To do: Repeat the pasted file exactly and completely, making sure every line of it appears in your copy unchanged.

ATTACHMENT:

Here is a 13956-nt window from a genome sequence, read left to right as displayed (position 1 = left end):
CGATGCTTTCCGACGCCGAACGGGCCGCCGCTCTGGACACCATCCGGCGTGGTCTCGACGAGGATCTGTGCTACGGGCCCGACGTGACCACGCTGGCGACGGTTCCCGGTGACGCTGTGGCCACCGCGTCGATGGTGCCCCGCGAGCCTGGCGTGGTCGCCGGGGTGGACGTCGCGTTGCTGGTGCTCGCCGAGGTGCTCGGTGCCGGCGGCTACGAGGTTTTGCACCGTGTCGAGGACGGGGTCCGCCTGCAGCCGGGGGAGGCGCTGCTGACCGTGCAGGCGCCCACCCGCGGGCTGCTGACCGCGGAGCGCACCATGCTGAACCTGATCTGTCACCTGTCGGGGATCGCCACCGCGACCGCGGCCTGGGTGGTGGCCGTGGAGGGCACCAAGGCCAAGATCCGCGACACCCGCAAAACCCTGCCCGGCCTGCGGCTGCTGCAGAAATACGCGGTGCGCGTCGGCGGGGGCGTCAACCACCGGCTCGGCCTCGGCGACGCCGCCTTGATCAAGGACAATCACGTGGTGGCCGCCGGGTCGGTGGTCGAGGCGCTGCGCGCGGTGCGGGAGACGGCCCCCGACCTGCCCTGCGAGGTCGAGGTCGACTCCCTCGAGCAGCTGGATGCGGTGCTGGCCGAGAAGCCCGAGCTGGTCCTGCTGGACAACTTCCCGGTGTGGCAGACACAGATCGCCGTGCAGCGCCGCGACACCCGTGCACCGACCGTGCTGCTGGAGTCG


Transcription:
Here is a 13956-nt window from a genome sequence, read left to right as displayed (position 1 = left end):
CGATGCTTTCCGACGCCGAACGGGCCGCCGCTCTGGACACCATCCGGCGTGGTCTCGACGAGGATCTGTGCTACGGGCCCGACGTGACCACGCTGGCGACGGTTCCCGGTGACGCTGTGGCCACCGCGTCGATGGTGCCCCGCGAGCCTGGCGTGGTCGCCGGGGTGGACGTCGCGTTGCTGGTGCTCGCCGAGGTGCTCGGTGCCGGCGGCTACGAGGTTTTGCACCGTGTCGAGGACGGGGTCCGCCTGCAGCCGGGGGAGGCGCTGCTGACCGTGCAGGCGCCCACCCGCGGGCTGCTGACCGCGGAGCGCACCATGCTGAACCTGATCTGTCACCTGTCGGGGATCGCCACCGCGACCGCGGCCTGGGTGGTGGCCGTGGAGGGCACCAAGGCCAAGATCCGCGACACCCGCAAAACCCTGCCCGGCCTGCGGCTGCTGCAGAAATACGCGGTGCGCGTCGGCGGGGGCGTCAACCACCGGCTCGGCCTCGGCGACGCCGCCTTGATCAAGGACAATCACGTGGTGGCCGCCGGGTCGGTGGTCGAGGCGCTGCGCGCGGTGCGGGAGACGGCCCCCGACCTGCCCTGCGAGGTCGAGGTCGACTCCCTCGAGCAGCTGGATGCGGTGCTGGCCGAGAAGCCCGAGCTGGTCCTGCTGGACAACTTCCCGGTGTGGCAGACACAGATCGCCGTGCAGCGCCGCGACACCCGTGCACCGACCGTGCTGCTGGAGTCG